Prostate-Specific Membrane Antigen (PSMA)

PSMA is a substance found in all prostate cells. Blood levels increase with age and in the presence of prostate cancer. PSMA is a very sensitive marker, but current research suggests it may be no better than using PSA. Its current use is limited to one element of a nuclear scan looking for the spread of prostate cancer in the body. Some potential immunotherapy treatments for prostate cancer based on PSMA are now being studied.



S-100 is a protein found in most melanoma cells. Tissue samples of suspected melanomas are often tested for this marker to help in diagnosis. 14 Some studies have shown that blood levels of S-100 are elevated in most patients with metastatic melanoma. The test is sometimes used to evaluate melanoma metastasis before, during, or after treatment.



TA-90 is a protein found on the outer surface of melanoma cells. As with S-100, TA- 90 can be used to assess the spread of melanoma. Its value in following melanoma patients is still being studied, and it is not widely used at this time. TA-90 is also being studied for use in checking the progress of other cancers such as colon and breast cancer.



Thyroglobulin is a protein made by the thyroid gland. Normal blood levels depend on age and gender: thyroglobulin levels are elevated in many thyroid diseases, including some common forms of thyroid cancer. Thyroglobulin levels in the blood should fall to undetectable levels after treatment. A rise in the thyroglobulin level may mean the cancer has returned. In people with thyroid cancer that has spread, thyroglobulin levels can be monitored to assess efficacy of treatments. Some people's immune systems make antibodies against thyroglobulin, which can affect test result and is why levels of anti-thyroglobulin antibodies are often measured at the same time.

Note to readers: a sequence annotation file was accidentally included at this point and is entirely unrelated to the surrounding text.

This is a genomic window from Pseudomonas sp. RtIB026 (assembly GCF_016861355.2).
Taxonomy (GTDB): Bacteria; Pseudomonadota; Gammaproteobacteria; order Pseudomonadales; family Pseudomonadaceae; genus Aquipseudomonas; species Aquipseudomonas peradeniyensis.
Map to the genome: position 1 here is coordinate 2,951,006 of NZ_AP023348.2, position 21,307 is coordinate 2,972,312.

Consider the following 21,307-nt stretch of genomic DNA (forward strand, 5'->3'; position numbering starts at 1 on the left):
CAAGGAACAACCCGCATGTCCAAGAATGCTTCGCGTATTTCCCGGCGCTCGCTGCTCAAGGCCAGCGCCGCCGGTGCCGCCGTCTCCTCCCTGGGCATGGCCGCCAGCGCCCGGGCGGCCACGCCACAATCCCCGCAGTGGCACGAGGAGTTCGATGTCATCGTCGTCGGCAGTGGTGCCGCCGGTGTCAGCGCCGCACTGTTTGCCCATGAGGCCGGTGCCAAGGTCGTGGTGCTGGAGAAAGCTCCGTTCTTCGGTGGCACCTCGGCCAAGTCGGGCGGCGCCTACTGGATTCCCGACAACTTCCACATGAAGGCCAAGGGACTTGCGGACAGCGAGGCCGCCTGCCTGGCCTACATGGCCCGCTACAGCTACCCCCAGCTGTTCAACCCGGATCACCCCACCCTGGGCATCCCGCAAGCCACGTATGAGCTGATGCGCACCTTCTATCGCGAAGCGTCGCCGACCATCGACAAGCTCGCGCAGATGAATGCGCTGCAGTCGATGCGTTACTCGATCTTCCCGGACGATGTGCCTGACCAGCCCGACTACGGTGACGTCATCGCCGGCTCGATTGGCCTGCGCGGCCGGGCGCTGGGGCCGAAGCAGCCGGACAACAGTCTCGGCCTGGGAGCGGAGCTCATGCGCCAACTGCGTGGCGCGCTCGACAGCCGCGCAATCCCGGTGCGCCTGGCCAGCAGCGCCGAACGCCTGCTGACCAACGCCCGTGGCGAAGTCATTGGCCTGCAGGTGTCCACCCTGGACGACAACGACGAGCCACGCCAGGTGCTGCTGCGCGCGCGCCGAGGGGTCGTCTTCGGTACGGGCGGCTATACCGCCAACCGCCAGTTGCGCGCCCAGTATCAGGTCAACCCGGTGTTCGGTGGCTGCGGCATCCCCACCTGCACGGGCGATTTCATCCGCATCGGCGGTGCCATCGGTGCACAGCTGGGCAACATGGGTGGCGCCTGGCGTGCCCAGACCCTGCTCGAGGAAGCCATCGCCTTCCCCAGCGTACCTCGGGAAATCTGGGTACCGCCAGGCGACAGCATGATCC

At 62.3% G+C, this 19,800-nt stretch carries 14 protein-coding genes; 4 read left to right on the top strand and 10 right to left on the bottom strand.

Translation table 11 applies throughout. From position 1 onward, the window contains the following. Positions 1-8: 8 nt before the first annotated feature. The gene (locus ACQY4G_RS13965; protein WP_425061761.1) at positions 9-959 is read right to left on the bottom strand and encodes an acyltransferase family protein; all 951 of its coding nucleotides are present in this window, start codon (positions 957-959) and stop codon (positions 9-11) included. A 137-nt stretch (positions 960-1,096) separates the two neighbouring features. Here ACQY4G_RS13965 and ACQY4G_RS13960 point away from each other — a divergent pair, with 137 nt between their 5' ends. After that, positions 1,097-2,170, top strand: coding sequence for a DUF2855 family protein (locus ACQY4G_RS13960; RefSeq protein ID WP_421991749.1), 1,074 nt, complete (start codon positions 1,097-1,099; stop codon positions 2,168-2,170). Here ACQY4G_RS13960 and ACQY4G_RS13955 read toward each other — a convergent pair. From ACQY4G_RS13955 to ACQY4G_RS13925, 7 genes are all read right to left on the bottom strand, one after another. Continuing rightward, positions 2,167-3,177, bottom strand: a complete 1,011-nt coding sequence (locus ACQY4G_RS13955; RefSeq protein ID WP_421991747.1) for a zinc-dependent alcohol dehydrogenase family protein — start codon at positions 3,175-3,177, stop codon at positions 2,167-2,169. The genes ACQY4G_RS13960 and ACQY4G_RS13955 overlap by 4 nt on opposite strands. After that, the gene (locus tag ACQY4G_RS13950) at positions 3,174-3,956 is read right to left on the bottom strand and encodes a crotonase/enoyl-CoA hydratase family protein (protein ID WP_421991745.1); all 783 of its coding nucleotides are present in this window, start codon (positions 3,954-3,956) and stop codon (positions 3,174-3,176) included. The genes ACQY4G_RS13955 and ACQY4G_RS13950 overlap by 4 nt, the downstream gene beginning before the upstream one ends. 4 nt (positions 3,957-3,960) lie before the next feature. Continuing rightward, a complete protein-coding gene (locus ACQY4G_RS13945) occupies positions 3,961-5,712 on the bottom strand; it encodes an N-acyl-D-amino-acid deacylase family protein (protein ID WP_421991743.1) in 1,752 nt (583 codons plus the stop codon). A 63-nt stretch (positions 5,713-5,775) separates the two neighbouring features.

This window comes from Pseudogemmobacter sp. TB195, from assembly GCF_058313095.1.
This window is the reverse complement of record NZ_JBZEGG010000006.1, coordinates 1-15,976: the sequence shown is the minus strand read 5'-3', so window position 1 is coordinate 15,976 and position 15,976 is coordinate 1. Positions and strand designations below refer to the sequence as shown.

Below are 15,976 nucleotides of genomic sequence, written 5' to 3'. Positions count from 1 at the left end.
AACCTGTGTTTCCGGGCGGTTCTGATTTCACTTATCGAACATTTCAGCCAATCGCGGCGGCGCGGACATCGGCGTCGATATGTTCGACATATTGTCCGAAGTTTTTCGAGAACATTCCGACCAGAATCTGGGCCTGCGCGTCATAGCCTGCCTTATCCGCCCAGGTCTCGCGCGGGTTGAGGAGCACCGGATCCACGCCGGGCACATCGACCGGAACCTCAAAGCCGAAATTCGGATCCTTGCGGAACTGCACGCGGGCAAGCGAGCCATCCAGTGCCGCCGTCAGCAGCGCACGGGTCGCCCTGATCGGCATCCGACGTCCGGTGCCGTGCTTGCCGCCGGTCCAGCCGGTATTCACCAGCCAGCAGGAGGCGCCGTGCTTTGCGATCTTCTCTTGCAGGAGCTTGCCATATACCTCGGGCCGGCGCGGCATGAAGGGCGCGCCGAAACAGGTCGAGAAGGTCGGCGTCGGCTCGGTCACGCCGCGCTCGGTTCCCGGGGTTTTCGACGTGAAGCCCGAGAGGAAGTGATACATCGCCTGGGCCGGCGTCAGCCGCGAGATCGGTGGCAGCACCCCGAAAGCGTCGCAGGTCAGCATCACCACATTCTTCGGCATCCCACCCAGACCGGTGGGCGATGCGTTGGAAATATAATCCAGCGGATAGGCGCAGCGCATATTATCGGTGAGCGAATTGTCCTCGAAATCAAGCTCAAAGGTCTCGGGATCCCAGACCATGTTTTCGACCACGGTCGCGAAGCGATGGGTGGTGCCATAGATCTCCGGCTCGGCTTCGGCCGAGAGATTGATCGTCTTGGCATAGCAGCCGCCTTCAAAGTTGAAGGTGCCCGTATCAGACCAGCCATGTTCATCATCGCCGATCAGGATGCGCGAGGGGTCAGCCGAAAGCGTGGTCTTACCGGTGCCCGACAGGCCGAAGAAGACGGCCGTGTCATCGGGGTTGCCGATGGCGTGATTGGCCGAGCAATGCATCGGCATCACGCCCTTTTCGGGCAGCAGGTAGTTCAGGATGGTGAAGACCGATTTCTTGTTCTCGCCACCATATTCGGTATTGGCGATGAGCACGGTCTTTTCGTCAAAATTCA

Tissue polypeptide antigen (TPA)

TPA is a protein marker that is found in high levels when there are many rapidly dividing cells in the body such as cancer cells. The TPA blood test is sometimes used along with tests for other tumor markers to help follow patients being treated for lung, bladder, and many other cancers. TPA levels are also elevated in some noncancerous conditions.